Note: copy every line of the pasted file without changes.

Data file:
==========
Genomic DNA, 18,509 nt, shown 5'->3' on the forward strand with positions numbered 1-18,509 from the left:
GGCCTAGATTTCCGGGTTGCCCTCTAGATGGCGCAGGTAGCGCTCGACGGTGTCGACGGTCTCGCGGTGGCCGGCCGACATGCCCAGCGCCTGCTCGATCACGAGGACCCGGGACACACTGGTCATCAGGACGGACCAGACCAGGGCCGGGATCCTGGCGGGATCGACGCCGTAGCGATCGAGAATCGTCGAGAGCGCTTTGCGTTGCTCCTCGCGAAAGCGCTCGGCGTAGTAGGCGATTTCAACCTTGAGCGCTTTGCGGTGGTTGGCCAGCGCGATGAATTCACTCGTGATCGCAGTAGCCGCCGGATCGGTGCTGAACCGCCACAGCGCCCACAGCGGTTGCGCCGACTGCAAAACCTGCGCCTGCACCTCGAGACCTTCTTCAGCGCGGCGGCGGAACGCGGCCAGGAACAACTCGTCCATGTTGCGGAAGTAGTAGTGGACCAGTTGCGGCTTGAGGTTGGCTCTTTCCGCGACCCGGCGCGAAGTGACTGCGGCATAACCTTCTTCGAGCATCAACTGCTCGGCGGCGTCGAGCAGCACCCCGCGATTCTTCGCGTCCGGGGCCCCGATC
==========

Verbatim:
Genomic DNA, 18,509 nt, shown 5'->3' on the forward strand with positions numbered 1-18,509 from the left:
GGCCTAGATTTCCGGGTTGCCCTCTAGATGGCGCAGGTAGCGCTCGACGGTGTCGACGGTCTCGCGGTGGCCGGCCGACATGCCCAGCGCCTGCTCGATCACGAGGACCCGGGACACACTGGTCATCAGGACGGACCAGACCAGGGCCGGGATCCTGGCGGGATCGACGCCGTAGCGATCGAGAATCGTCGAGAGCGCTTTGCGTTGCTCCTCGCGAAAGCGCTCGGCGTAGTAGGCGATTTCAACCTTGAGCGCTTTGCGGTGGTTGGCCAGCGCGATGAATTCACTCGTGATCGCAGTAGCCGCCGGATCGGTGCTGAACCGCCACAGCGCCCACAGCGGTTGCGCCGACTGCAAAACCTGCGCCTGCACCTCGAGACCTTCTTCAGCGCGGCGGCGGAACGCGGCCAGGAACAACTCGTCCATGTTGCGGAAGTAGTAGTGGACCAGTTGCGGCTTGAGGTTGGCTCTTTCCGCGACCCGGCGCGAAGTGACTGCGGCATAACCTTCTTCGAGCATCAACTGCTCGGCGGCGTCGAGCAGCACCCCGCGATTCTTCGCGTCCGGGGCCCCGATC